Reforming Advanced Illness and End-of-Life Care: The Way Forward
By Alison Hood
The Spring 2017 issue of Generations is dedicated to ensuring all Americans with advanced illness receive comprehensive, high-quality, and person- and family-centered care consistent with their goals and values. The American healthcare system is ill-equipped to provide such a comprehensive approach to care, but ASA hopes that this issue of the journal provides a solid perspective on critical issues and a map of the terrain ahead. To that end, ASA is offering full access to the Spring 2017 issue, which includes the following articles, and more:
In “Closing the Care Gap,” guest editors Bill Novelli and Raca Banerjee explain how people with one or more chronic conditions that will lead to irreversible decline in health and function deserve special attention, how aggressive treatment often is inappropriate, and why people with advanced illness often need help with the transition from curative treatment to excellent end-of-life care. Quality of life, not cure at all cost, is the goal, guided by a patient’s informed choice, with her or his clinician in a process of shared decision-making.
Brad Stuart, Angelo Volandes, and Benjamin W. Moulton, in their article, “Advance Care Planning: Ensuring Patients’ Preferences Govern the Care They Receive,” explain how patients can receive the best care via fully informed consent on treatment goals through shared decision-making. Some vehicles for doing this are POLST forms and advance directives designating a surrogate decision-maker. New care delivery models such as Independence at Home and Advanced Illness Management could make such advance care planning routine.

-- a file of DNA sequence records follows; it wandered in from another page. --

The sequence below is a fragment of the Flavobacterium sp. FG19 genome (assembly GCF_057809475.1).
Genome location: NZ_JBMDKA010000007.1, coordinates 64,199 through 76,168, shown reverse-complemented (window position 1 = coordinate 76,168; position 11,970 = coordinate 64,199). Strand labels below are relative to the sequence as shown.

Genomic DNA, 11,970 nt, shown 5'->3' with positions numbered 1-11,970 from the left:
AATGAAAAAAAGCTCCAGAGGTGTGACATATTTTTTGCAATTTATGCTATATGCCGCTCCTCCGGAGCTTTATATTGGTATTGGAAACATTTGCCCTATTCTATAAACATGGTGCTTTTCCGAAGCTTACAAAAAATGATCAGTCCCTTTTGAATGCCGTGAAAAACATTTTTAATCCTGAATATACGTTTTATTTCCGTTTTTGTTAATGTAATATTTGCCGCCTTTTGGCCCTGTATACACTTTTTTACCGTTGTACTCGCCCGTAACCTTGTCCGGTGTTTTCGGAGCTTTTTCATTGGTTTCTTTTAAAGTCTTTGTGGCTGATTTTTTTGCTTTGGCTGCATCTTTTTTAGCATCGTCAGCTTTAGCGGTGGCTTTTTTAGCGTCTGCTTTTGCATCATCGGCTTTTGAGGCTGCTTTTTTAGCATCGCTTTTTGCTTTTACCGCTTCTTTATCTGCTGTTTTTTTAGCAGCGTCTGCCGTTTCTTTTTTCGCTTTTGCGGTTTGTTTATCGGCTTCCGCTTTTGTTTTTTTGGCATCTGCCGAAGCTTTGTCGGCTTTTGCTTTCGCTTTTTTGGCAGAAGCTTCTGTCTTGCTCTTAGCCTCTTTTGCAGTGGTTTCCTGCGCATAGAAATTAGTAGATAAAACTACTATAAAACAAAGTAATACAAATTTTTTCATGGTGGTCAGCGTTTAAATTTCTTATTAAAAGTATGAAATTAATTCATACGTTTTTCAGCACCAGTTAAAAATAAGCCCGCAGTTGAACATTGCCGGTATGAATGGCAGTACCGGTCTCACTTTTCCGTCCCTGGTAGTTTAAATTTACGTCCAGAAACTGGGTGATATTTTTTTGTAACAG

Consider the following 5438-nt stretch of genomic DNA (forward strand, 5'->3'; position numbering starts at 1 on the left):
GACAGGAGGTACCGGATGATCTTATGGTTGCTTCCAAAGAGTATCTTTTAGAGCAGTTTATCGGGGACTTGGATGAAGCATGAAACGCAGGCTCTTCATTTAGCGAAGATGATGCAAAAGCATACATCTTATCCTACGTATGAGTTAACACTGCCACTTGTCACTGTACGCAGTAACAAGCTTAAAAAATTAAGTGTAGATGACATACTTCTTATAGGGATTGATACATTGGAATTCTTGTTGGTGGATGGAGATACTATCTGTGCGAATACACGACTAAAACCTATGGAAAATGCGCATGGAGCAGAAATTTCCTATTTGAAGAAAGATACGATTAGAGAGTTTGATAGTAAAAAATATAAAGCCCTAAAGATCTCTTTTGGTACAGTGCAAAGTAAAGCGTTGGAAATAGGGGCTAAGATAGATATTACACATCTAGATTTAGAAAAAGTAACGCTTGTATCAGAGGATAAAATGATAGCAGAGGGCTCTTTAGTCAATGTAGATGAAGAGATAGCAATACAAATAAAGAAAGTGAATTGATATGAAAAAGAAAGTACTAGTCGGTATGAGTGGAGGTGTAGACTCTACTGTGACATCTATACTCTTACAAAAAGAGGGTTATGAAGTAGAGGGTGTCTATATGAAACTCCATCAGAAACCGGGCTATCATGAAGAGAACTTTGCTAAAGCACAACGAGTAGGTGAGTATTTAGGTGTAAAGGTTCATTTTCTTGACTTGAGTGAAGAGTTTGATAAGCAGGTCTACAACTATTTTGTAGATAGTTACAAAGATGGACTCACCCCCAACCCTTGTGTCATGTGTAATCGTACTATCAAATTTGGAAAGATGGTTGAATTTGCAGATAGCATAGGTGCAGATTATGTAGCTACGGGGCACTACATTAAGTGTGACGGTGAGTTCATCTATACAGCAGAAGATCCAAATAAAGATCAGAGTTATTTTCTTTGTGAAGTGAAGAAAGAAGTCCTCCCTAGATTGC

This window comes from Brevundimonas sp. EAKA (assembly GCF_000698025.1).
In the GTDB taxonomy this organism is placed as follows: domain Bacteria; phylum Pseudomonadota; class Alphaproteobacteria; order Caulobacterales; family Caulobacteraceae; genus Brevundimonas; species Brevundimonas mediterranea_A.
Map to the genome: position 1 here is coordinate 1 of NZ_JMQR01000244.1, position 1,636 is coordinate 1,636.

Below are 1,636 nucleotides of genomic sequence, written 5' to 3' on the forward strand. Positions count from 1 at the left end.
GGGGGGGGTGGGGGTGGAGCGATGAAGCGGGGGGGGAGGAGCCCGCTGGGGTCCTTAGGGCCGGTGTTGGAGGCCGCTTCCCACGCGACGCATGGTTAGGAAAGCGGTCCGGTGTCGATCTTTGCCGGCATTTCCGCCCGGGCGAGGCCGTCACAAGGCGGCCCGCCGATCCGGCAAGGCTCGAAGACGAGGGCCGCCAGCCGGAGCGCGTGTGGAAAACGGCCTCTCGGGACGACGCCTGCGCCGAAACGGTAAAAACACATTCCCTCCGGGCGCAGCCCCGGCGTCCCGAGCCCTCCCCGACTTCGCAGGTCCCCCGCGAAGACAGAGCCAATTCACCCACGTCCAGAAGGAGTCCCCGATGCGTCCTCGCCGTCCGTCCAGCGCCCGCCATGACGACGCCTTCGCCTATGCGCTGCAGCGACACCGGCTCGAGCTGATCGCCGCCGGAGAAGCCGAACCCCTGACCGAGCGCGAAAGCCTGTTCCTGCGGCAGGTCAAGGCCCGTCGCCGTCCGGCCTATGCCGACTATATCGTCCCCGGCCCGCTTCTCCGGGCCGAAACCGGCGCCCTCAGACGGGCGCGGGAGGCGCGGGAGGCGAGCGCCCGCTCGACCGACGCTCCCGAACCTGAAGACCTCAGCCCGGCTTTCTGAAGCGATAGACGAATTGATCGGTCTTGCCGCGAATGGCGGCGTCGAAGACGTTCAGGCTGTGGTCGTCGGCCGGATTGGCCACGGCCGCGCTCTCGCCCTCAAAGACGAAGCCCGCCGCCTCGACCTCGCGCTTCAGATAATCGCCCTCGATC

Amy Berman is a senior program officer at The John A. Hartford Foundation. She is also terminally ill with incurable breast cancer. Her article, “My Life, My Story: A Personal Experience with the Right Care at the Right Time,” is adapted from Berman’s June 23, 2016, testimony to the U.S. Senate Special Committee on Aging. Berman speaks frankly to her experience with advocating for the care of her choosing, which is minimally invasive treatment allowing her to live her life to its fullest until the end, and the importance of palliative care in allowing this to happen.
In their article, “The Changing Landscape of Palliative Care,” Diane E. Meier and Brynn Bowman lay out the evolution of palliative care and how it provides insight into efficient, effective models of care for seriously ill patients who remain in their communities, and how a system redesign and workforce repositioning will be necessary to respond to seriously ill patients’ needs and preferences on a national scale. This article answers the questions, how will our fragmented, top-heavy healthcare system respond to the growing number of Americans with serious illness, and how can we ensure high-quality care for our most vulnerable patients?
Judy Thomas and Charlie Sabatino detail how the art and science of documenting healthcare preferences have greatly improved across the past forty years, driven by shifts in public policy and societal norms. Forms such as POLST, MOLST, DNR, and living wills are covered, as are topics such as authorized surrogates. While the forms and conversations around advance care planning have evolved, the methods for storing and accessing such information have not kept pace. Registries hold promise, but discovering the right formula for registries to maximize their promise will take time.
ASA is pleased to offer this latest issue of Generations electronically. Print copies will reach ASA members and subscribers in late April 2017. Single copies can also be purchased from our website.